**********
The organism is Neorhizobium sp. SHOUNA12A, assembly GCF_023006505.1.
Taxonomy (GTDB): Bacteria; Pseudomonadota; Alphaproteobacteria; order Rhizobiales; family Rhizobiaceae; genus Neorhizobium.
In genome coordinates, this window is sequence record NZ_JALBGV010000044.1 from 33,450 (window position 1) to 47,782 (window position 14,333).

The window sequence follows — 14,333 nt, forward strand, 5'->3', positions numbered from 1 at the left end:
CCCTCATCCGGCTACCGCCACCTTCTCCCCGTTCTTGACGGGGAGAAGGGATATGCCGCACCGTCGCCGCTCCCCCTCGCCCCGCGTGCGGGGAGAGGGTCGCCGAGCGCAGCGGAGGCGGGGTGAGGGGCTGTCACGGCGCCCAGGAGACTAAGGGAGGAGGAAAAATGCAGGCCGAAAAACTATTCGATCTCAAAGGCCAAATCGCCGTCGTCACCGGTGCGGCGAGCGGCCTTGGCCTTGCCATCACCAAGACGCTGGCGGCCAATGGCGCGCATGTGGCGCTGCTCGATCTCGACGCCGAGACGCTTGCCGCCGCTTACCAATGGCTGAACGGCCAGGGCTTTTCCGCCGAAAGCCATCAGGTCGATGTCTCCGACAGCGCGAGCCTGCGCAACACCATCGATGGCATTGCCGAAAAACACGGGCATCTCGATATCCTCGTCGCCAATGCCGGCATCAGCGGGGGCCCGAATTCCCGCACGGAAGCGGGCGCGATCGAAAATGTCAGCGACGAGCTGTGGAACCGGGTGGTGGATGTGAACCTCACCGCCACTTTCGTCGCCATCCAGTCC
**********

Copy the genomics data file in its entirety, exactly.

The organism is Neorhizobium sp. SHOUNA12A, assembly GCF_023006505.1.
Taxonomy (GTDB): Bacteria; Pseudomonadota; Alphaproteobacteria; order Rhizobiales; family Rhizobiaceae; genus Neorhizobium.
In genome coordinates, this window is sequence record NZ_JALBGV010000044.1 from 33,450 (window position 1) to 47,782 (window position 14,333).

The window sequence follows — 14,333 nt, forward strand, 5'->3', positions numbered from 1 at the left end:
CCCTCATCCGGCTACCGCCACCTTCTCCCCGTTCTTGACGGGGAGAAGGGATATGCCGCACCGTCGCCGCTCCCCCTCGCCCCGCGTGCGGGGAGAGGGTCGCCGAGCGCAGCGGAGGCGGGGTGAGGGGCTGTCACGGCGCCCAGGAGACTAAGGGAGGAGGAAAAATGCAGGCCGAAAAACTATTCGATCTCAAAGGCCAAATCGCCGTCGTCACCGGTGCGGCGAGCGGCCTTGGCCTTGCCATCACCAAGACGCTGGCGGCCAATGGCGCGCATGTGGCGCTGCTCGATCTCGACGCCGAGACGCTTGCCGCCGCTTACCAATGGCTGAACGGCCAGGGCTTTTCCGCCGAAAGCCATCAGGTCGATGTCTCCGACAGCGCGAGCCTGCGCAACACCATCGATGGCATTGCCGAAAAACACGGGCATCTCGATATCCTCGTCGCCAATGCCGGCATCAGCGGGGGCCCGAATTCCCGCACGGAAGCGGGCGCGATCGAAAATGTCAGCGACGAGCTGTGGAACCGGGTGGTGGATGTGAACCTCACCGCCACTTTCGTCGCCATCCAGTCC